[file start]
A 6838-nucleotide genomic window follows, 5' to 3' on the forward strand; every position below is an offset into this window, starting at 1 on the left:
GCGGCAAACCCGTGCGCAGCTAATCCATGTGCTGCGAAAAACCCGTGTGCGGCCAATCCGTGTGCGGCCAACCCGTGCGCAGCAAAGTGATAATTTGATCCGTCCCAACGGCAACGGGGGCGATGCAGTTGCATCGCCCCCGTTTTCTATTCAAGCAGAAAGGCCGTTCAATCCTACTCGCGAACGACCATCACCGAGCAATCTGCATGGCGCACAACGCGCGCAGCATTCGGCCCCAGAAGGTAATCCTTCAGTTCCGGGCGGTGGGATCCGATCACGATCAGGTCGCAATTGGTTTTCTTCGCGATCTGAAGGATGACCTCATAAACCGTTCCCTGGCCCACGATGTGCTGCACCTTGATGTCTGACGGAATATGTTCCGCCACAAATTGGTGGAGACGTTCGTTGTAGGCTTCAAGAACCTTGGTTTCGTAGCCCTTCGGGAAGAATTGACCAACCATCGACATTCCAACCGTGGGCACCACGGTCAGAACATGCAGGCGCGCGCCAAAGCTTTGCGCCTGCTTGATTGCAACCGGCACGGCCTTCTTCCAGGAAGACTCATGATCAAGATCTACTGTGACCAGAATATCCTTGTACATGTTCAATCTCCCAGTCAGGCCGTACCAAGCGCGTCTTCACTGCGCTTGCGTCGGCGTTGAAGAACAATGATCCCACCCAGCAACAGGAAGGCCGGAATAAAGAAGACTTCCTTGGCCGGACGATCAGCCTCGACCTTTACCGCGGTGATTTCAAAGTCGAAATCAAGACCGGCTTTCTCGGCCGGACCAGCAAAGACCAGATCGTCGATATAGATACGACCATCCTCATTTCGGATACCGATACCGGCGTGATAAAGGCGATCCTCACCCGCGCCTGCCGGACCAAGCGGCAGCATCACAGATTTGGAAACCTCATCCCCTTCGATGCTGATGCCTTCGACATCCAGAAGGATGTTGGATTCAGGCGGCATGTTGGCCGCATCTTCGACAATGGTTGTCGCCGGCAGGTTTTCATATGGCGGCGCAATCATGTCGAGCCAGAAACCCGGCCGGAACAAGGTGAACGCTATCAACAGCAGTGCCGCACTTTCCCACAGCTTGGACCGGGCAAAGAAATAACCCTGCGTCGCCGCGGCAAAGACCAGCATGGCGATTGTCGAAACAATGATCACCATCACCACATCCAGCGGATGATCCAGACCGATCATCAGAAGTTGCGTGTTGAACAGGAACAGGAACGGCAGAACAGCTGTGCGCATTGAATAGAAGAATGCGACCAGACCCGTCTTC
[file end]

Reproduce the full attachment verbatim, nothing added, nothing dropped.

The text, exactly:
A 6838-nucleotide genomic window follows, 5' to 3' on the forward strand; every position below is an offset into this window, starting at 1 on the left:
GCGGCAAACCCGTGCGCAGCTAATCCATGTGCTGCGAAAAACCCGTGTGCGGCCAATCCGTGTGCGGCCAACCCGTGCGCAGCAAAGTGATAATTTGATCCGTCCCAACGGCAACGGGGGCGATGCAGTTGCATCGCCCCCGTTTTCTATTCAAGCAGAAAGGCCGTTCAATCCTACTCGCGAACGACCATCACCGAGCAATCTGCATGGCGCACAACGCGCGCAGCATTCGGCCCCAGAAGGTAATCCTTCAGTTCCGGGCGGTGGGATCCGATCACGATCAGGTCGCAATTGGTTTTCTTCGCGATCTGAAGGATGACCTCATAAACCGTTCCCTGGCCCACGATGTGCTGCACCTTGATGTCTGACGGAATATGTTCCGCCACAAATTGGTGGAGACGTTCGTTGTAGGCTTCAAGAACCTTGGTTTCGTAGCCCTTCGGGAAGAATTGACCAACCATCGACATTCCAACCGTGGGCACCACGGTCAGAACATGCAGGCGCGCGCCAAAGCTTTGCGCCTGCTTGATTGCAACCGGCACGGCCTTCTTCCAGGAAGACTCATGATCAAGATCTACTGTGACCAGAATATCCTTGTACATGTTCAATCTCCCAGTCAGGCCGTACCAAGCGCGTCTTCACTGCGCTTGCGTCGGCGTTGAAGAACAATGATCCCACCCAGCAACAGGAAGGCCGGAATAAAGAAGACTTCCTTGGCCGGACGATCAGCCTCGACCTTTACCGCGGTGATTTCAAAGTCGAAATCAAGACCGGCTTTCTCGGCCGGACCAGCAAAGACCAGATCGTCGATATAGATACGACCATCCTCATTTCGGATACCGATACCGGCGTGATAAAGGCGATCCTCACCCGCGCCTGCCGGACCAAGCGGCAGCATCACAGATTTGGAAACCTCATCCCCTTCGATGCTGATGCCTTCGACATCCAGAAGGATGTTGGATTCAGGCGGCATGTTGGCCGCATCTTCGACAATGGTTGTCGCCGGCAGGTTTTCATATGGCGGCGCAATCATGTCGAGCCAGAAACCCGGCCGGAACAAGGTGAACGCTATCAACAGCAGTGCCGCACTTTCCCACAGCTTGGACCGGGCAAAGAAATAACCCTGCGTCGCCGCGGCAAAGACCAGCATGGCGATTGTCGAAACAATGATCACCATCACCACATCCAGCGGATGATCCAGACCGATCATCAGAAGTTGCGTGTTGAACAGGAACAGGAACGGCAGAACAGCTGTGCGCATTGAATAGAAGAATGCGACCAGACCCGTCTTC